Reply: remove water-damaged gypsum board exterior sheathing to a sufficient height, clean, insulate/seal, change weep hole elevation

Andrew, thanks for asking about the flooded-house-veneer-wall problem as it will help other readers too.

The situation you describe - the second layer of gypsum board behind the brick veneer - if I understand correctly - was a gypsum-board sheathing that was nailed to the outside face of the wall studs before the veneer wall was installed.

That material, where it has been submerged, water damaged, or moldy, all should be removed to a height far enough above the last visible damage (and the high flood line in the home) that when you cut away the gypsum board you find no mold and no water lines on either the interior side nor the exterior side (against the brick veneer). Details are in the second article I refer below.

I have been working on these problems since around 2010. While there is not an absolutely-perfect solution, my best advice is in two articles listed in the "More Reading" links above

BRICK VENEER WALL LEAKS in FLOOD PRONE AREAS - This article discusses things to do before the flood: temporary sandbagging along a veneer wall bottom, for example.

and particularly relevant to what you need to do now in cleaning and repairing your home is

BRICK VENEER WALL REPAIRS in FLOOD PRONE AREAS - This article suggests repair options that include an appropriate amount of demolition of interior drywall and exterior sheathing behind the brick veneer - removed from the inside, cleaning, insulating with closed cell - water-resistant foam insulation, and provision of new higher weep openings in the wall at a location I explain in that article.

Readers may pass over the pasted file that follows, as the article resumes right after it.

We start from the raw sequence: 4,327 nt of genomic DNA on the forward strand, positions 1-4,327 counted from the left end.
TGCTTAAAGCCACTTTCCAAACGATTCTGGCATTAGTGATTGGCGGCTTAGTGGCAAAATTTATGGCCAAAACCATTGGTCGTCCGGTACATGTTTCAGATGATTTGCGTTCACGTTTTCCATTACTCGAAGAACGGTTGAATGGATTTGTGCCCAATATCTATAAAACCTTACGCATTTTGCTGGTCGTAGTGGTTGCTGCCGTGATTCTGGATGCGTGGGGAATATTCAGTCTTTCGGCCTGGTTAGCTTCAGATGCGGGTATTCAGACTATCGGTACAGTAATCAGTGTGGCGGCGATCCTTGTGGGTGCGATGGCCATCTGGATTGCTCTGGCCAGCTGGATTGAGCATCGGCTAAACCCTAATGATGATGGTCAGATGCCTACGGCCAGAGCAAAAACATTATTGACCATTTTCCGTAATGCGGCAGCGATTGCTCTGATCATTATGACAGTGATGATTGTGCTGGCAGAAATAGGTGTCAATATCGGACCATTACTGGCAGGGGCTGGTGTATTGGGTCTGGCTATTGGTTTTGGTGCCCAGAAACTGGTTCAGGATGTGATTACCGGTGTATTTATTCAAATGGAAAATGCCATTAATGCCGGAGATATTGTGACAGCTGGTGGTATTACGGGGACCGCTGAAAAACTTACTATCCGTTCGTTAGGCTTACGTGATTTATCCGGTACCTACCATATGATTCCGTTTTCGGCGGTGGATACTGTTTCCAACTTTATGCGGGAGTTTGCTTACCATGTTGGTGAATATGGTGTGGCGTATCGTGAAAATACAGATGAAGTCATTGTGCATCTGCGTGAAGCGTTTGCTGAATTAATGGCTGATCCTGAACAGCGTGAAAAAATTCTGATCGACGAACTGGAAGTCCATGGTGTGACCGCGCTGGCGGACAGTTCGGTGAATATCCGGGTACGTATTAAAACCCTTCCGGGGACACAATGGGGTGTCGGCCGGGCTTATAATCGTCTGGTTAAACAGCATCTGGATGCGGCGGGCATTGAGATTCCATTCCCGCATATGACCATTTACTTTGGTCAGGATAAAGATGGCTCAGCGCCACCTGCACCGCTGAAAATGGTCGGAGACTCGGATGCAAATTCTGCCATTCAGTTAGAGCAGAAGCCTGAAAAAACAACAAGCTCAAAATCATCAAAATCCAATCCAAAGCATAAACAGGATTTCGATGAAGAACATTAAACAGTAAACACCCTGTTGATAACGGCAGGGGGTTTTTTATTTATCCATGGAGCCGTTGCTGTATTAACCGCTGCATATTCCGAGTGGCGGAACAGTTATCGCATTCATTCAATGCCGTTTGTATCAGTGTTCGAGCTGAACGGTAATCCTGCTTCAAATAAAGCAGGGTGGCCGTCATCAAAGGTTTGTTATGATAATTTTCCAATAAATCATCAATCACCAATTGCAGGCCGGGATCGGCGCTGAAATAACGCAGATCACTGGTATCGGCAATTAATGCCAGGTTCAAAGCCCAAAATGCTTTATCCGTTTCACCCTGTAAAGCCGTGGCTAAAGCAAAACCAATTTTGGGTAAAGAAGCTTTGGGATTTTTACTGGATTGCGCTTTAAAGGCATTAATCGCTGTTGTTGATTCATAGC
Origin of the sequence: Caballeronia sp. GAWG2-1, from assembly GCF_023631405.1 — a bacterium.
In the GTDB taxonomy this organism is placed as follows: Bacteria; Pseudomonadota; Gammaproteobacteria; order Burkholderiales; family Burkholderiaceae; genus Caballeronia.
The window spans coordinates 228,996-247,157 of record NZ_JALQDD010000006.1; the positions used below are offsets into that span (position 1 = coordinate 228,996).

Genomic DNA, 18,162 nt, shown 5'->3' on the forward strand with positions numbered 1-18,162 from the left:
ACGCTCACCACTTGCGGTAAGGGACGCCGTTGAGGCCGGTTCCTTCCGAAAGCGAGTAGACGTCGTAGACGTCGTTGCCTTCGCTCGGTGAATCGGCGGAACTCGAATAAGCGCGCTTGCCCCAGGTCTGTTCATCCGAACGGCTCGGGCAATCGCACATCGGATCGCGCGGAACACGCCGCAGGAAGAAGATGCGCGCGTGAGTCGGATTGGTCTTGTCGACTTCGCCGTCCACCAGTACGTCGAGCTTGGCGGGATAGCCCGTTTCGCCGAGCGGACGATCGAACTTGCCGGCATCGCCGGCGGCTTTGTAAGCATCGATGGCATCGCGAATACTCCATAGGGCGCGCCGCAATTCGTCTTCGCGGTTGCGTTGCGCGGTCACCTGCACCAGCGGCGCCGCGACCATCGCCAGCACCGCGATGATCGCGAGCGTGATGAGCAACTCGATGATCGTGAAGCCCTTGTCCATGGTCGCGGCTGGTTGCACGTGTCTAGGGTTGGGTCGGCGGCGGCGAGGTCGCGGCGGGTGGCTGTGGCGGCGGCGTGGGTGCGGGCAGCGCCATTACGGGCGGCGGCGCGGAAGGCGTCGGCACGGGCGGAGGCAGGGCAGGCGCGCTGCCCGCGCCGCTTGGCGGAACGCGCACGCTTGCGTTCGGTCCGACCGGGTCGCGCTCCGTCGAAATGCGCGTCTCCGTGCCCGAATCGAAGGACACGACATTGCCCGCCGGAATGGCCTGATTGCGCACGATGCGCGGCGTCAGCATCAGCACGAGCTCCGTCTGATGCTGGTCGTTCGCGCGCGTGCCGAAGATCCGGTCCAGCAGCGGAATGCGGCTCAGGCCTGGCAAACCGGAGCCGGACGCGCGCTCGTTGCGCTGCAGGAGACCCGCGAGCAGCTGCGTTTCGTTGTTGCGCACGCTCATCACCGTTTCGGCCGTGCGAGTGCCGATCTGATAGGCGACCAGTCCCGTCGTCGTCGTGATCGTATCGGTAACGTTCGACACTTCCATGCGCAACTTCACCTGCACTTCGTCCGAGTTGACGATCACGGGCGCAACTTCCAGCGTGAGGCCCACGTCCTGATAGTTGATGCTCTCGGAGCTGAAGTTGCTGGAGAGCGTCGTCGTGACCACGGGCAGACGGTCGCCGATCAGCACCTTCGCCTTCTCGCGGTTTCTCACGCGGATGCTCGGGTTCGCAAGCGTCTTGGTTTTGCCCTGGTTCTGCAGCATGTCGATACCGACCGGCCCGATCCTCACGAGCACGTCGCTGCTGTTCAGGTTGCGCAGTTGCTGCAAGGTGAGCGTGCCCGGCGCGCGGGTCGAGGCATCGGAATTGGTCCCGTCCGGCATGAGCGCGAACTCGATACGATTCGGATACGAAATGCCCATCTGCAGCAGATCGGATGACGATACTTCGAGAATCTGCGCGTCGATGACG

This veneer wall repair article describes removing wood- or cellulose- based fiberboard or insulating board sheathing after flooding.

Those same procedures and the same analysis apply to your home where gypsum board sheathing was used instead of fiberboard sheathing on the exterior wall.

Contact me by email using the page top or bottom CONTACT link if you need more advice (after reading the article I recommend), and send me photos of the interior and exterior of your home and of the exposed wall cavity from inside. That may permit me to offer more specific suggestions.